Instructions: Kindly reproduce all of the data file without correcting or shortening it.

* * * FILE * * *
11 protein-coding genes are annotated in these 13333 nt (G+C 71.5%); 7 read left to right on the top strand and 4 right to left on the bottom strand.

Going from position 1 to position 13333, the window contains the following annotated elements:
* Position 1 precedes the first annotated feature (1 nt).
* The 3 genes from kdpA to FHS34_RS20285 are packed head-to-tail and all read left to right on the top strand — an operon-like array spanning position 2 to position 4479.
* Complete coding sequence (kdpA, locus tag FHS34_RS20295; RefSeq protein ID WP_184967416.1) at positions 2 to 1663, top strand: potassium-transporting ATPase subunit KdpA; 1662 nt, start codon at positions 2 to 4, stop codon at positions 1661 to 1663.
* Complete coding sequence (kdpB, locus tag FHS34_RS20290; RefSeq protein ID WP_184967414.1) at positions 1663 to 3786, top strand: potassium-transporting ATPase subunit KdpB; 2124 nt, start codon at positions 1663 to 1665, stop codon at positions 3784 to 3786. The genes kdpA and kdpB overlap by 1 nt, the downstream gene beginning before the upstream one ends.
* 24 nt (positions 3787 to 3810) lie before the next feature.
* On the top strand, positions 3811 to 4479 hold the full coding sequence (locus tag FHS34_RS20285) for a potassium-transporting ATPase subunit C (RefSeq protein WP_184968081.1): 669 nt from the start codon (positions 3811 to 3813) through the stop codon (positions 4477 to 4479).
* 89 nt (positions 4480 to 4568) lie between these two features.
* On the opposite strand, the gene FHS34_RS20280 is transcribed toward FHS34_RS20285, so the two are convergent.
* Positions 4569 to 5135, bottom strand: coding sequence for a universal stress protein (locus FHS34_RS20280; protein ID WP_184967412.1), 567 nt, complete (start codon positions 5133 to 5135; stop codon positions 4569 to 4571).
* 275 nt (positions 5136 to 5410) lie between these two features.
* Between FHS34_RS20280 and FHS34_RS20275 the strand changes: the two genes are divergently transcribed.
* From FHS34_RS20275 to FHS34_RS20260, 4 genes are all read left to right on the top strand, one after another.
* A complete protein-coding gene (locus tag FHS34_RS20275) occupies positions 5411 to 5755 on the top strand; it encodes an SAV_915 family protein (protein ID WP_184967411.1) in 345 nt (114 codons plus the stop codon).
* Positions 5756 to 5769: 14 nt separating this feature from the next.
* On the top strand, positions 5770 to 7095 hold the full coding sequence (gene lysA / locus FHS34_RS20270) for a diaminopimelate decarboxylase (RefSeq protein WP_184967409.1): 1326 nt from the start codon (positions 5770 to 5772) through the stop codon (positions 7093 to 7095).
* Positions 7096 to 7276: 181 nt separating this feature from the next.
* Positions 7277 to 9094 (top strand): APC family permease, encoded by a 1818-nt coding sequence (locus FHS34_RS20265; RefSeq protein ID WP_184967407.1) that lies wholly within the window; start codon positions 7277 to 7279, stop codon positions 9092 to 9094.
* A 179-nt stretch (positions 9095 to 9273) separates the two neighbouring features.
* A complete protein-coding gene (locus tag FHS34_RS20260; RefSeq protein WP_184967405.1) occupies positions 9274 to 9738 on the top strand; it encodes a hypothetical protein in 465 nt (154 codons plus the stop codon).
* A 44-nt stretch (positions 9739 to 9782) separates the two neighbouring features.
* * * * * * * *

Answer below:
11 protein-coding genes are annotated in these 13333 nt (G+C 71.5%); 7 read left to right on the top strand and 4 right to left on the bottom strand.

Going from position 1 to position 13333, the window contains the following annotated elements:
* Position 1 precedes the first annotated feature (1 nt).
* The 3 genes from kdpA to FHS34_RS20285 are packed head-to-tail and all read left to right on the top strand — an operon-like array spanning position 2 to position 4479.
* Complete coding sequence (kdpA, locus tag FHS34_RS20295; RefSeq protein ID WP_184967416.1) at positions 2 to 1663, top strand: potassium-transporting ATPase subunit KdpA; 1662 nt, start codon at positions 2 to 4, stop codon at positions 1661 to 1663.
* Complete coding sequence (kdpB, locus tag FHS34_RS20290; RefSeq protein ID WP_184967414.1) at positions 1663 to 3786, top strand: potassium-transporting ATPase subunit KdpB; 2124 nt, start codon at positions 1663 to 1665, stop codon at positions 3784 to 3786. The genes kdpA and kdpB overlap by 1 nt, the downstream gene beginning before the upstream one ends.
* 24 nt (positions 3787 to 3810) lie before the next feature.
* On the top strand, positions 3811 to 4479 hold the full coding sequence (locus tag FHS34_RS20285) for a potassium-transporting ATPase subunit C (RefSeq protein WP_184968081.1): 669 nt from the start codon (positions 3811 to 3813) through the stop codon (positions 4477 to 4479).
* 89 nt (positions 4480 to 4568) lie between these two features.
* On the opposite strand, the gene FHS34_RS20280 is transcribed toward FHS34_RS20285, so the two are convergent.
* Positions 4569 to 5135, bottom strand: coding sequence for a universal stress protein (locus FHS34_RS20280; protein ID WP_184967412.1), 567 nt, complete (start codon positions 5133 to 5135; stop codon positions 4569 to 4571).
* 275 nt (positions 5136 to 5410) lie between these two features.
* Between FHS34_RS20280 and FHS34_RS20275 the strand changes: the two genes are divergently transcribed.
* From FHS34_RS20275 to FHS34_RS20260, 4 genes are all read left to right on the top strand, one after another.
* A complete protein-coding gene (locus tag FHS34_RS20275) occupies positions 5411 to 5755 on the top strand; it encodes an SAV_915 family protein (protein ID WP_184967411.1) in 345 nt (114 codons plus the stop codon).
* Positions 5756 to 5769: 14 nt separating this feature from the next.
* On the top strand, positions 5770 to 7095 hold the full coding sequence (gene lysA / locus FHS34_RS20270) for a diaminopimelate decarboxylase (RefSeq protein WP_184967409.1): 1326 nt from the start codon (positions 5770 to 5772) through the stop codon (positions 7093 to 7095).
* Positions 7096 to 7276: 181 nt separating this feature from the next.
* Positions 7277 to 9094 (top strand): APC family permease, encoded by a 1818-nt coding sequence (locus FHS34_RS20265; RefSeq protein ID WP_184967407.1) that lies wholly within the window; start codon positions 7277 to 7279, stop codon positions 9092 to 9094.
* A 179-nt stretch (positions 9095 to 9273) separates the two neighbouring features.
* A complete protein-coding gene (locus tag FHS34_RS20260; RefSeq protein WP_184967405.1) occupies positions 9274 to 9738 on the top strand; it encodes a hypothetical protein in 465 nt (154 codons plus the stop codon).
* A 44-nt stretch (positions 9739 to 9782) separates the two neighbouring features.